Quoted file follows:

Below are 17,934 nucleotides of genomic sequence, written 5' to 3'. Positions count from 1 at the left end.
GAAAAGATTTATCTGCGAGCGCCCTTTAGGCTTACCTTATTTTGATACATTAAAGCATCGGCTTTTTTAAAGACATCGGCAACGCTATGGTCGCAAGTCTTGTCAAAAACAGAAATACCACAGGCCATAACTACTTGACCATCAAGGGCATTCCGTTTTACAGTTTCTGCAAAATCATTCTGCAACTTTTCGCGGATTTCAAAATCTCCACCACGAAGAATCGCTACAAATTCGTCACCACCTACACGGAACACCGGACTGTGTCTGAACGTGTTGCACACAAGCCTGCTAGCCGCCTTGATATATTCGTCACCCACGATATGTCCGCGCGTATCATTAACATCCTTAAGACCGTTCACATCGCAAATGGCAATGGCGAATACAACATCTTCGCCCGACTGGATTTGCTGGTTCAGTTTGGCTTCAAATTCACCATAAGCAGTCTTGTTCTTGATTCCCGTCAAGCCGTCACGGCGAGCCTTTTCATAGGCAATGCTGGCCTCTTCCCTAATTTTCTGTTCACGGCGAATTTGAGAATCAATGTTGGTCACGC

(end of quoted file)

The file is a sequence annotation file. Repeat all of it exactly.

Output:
Below are 17,934 nucleotides of genomic sequence, written 5' to 3'. Positions count from 1 at the left end.
GAAAAGATTTATCTGCGAGCGCCCTTTAGGCTTACCTTATTTTGATACATTAAAGCATCGGCTTTTTTAAAGACATCGGCAACGCTATGGTCGCAAGTCTTGTCAAAAACAGAAATACCACAGGCCATAACTACTTGACCATCAAGGGCATTCCGTTTTACAGTTTCTGCAAAATCATTCTGCAACTTTTCGCGGATTTCAAAATCTCCACCACGAAGAATCGCTACAAATTCGTCACCACCTACACGGAACACCGGACTGTGTCTGAACGTGTTGCACACAAGCCTGCTAGCCGCCTTGATATATTCGTCACCCACGATATGTCCGCGCGTATCATTAACATCCTTAAGACCGTTCACATCGCAAATGGCAATGGCGAATACAACATCTTCGCCCGACTGGATTTGCTGGTTCAGTTTGGCTTCAAATTCACCATAAGCAGTCTTGTTCTTGATTCCCGTCAAGCCGTCACGGCGAGCCTTTTCATAGGCAATGCTGGCCTCTTCCCTAATTTTCTGTTCACGGCGAATTTGAGAATCAATGTTGGTCACGC